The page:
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NBC Sports is taking on whole new kind of game – the growing popularity of documentary programming.

For years, producers at NBC’s dedicated Olympics unit have produced hours of documentary-style features to accompany its parent company’s mammoth coverage of that event. Now, with the debut of a new unit, NBC Sports Films, NBC Sports wants to take that type of programming and play it across everything from the sports-focused NBCSN cable network to its digital properties.

“Our goal is to produce one a quarter,” said Mark Levy, senior VP of original production and creative for NBC Sports Group. The documentaries are likely to focus on sports with which NBC has an established relationship — hockey, Nascar, and the like — rather than portraits of players from Major League Baseball or the National Basketball Association, Levy said. “People are not coming to us for that content,” he explained. “If you came to us to watch a hockey game and you are being served a great hour right after that game, you are going to stay with us longer. We like to engage our viewers for longer periods of time. That is anyone’s goal.”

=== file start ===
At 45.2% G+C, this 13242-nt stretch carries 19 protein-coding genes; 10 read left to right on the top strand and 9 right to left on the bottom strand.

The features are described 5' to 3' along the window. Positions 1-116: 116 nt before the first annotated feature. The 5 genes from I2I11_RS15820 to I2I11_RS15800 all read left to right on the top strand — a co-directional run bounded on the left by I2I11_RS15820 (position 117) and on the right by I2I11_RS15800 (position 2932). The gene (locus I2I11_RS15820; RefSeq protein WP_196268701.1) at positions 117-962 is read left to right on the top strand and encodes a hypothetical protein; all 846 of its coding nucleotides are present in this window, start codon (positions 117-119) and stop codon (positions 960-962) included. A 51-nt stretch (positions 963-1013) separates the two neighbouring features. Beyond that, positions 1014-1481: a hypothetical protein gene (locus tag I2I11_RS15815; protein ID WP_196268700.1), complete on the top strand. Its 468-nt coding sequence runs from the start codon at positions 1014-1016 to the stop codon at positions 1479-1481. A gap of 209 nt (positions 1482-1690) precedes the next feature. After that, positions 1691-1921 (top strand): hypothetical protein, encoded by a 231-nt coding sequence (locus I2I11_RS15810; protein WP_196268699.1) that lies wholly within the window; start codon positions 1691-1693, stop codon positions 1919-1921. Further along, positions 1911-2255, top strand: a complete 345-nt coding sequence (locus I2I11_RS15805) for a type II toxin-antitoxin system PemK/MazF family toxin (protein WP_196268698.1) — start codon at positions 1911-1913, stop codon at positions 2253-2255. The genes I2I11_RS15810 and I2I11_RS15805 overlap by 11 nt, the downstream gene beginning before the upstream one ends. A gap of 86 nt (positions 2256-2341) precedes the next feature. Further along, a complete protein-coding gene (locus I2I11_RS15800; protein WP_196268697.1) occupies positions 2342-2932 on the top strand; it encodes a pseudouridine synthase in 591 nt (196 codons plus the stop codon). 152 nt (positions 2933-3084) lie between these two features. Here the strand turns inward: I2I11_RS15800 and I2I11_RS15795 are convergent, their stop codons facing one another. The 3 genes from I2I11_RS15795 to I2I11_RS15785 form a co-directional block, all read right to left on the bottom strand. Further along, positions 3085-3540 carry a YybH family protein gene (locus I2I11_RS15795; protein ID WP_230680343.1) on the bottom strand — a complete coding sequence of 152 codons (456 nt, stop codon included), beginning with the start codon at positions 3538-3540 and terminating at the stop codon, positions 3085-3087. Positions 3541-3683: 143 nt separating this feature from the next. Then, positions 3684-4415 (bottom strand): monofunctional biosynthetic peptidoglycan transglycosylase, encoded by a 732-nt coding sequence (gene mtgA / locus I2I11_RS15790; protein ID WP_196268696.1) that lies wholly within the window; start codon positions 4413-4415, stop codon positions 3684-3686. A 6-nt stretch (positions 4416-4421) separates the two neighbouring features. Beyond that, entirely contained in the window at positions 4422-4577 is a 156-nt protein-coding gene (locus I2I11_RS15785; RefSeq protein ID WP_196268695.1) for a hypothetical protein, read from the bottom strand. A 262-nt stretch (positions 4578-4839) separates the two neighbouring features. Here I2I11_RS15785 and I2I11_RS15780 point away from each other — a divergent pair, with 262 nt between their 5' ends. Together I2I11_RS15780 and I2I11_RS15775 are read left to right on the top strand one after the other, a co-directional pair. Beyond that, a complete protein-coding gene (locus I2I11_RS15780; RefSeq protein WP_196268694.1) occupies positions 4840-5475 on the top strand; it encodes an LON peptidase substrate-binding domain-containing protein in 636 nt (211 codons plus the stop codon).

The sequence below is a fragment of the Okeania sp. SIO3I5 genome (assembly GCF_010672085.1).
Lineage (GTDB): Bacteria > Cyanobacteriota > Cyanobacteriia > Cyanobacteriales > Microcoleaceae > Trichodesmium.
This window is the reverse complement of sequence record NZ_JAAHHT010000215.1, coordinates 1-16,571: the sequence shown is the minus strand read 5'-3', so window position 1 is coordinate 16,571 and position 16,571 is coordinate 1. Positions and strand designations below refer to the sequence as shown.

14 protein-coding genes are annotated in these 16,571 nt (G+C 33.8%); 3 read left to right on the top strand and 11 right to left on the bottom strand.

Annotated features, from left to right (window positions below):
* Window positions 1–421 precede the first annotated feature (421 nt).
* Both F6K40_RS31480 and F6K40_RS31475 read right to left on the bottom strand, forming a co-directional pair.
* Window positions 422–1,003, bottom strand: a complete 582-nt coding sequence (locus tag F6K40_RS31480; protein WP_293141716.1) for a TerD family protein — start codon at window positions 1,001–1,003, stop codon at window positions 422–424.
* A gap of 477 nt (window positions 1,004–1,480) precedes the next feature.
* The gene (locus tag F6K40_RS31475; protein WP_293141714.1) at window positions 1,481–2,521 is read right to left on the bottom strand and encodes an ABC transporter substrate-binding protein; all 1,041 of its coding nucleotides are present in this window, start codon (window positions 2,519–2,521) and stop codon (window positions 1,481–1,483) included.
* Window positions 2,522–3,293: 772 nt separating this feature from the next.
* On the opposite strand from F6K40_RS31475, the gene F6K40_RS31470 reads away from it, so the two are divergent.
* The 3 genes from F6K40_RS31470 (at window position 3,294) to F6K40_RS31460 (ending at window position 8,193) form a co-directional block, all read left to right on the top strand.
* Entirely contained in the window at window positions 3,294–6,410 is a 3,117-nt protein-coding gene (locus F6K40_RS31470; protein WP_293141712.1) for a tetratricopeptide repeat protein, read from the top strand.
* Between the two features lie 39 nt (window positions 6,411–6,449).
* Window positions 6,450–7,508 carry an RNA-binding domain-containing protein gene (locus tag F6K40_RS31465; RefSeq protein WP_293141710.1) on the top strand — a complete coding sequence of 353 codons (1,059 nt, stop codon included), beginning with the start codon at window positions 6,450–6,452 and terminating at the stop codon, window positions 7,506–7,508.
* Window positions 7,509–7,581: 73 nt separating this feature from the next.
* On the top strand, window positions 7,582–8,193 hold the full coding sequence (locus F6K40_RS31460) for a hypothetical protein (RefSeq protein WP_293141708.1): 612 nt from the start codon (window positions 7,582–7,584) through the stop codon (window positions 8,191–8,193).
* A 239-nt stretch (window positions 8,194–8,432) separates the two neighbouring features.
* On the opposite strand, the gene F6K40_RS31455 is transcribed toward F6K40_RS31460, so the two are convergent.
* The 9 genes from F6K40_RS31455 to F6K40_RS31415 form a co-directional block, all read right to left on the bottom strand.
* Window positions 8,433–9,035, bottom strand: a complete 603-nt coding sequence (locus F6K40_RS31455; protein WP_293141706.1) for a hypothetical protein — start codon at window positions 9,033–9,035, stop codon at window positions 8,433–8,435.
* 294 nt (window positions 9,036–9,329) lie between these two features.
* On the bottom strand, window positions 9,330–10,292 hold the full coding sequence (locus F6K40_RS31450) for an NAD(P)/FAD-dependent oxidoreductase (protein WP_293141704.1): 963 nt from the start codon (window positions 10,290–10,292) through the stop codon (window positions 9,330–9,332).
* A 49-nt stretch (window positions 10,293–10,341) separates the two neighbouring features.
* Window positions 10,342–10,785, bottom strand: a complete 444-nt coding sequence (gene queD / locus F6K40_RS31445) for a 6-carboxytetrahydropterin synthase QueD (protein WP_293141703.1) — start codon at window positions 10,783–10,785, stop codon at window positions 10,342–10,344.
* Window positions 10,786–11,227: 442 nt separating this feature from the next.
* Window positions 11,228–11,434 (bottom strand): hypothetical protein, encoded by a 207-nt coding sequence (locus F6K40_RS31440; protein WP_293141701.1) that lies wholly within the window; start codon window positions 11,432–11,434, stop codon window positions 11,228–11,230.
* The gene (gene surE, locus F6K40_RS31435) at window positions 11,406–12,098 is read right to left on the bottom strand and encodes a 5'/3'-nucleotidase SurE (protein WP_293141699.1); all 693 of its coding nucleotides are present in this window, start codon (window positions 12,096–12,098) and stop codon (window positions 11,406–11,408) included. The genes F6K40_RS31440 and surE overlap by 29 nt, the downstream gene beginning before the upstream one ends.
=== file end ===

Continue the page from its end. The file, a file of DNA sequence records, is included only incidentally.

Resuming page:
NBC Sports Films’ first project is “Center of Attention: The Unreal Life of Derek Sanderson.” The one-hour documentary will look at the up-and-down life of former NHL star and two-time Stanley Cup Champion Derek Sanderson, who went from being a sports superstar to spending time homeless to, later, becoming a financial adviser to athletes. The program will premiere on Monday, June 8, following Game 3 of the 2015 Stanley Cup Final on NBCSN. Actor John Slattery, who played adman Roger Sterling on “Mad Men,” will narrate.

The appeal of documentary-style programming has grown by leaps and bounds in recent years. TV networks ranging from CMT to CNN have adopted the format to offer shows ripped from the headlines without being saddled with the ongoing costs of long-term contracts for talent and production.

Besides, say NBC Sports executives, the division already produces hours of such stuff. During the course of an Olympics broadcast, said Levy, staffers craft more than 50 athlete profiles, 10-12 longer features, 10 to 12  vignettes lasting four to five minutes, and a number of eight-minute pieces. During the most recent Winter Olympics broadcast, NBC Sports created the hourlong “Nancy and Tonya,” a look back at the famous 1994 rivalry between ice skaters Nancy Kerrigan and Tonya Harding, and the assault on Kerrigan orchestrated by Harding’s ex-husband.

“This is an opportunity for us to take a larger story and produce a film about it,” said Dan Fleschner, director of editorial content for NBC Sports Group. “We’ve had one-off opportunities to do that in the past, and now there’s this opportunity to make it more of a series.”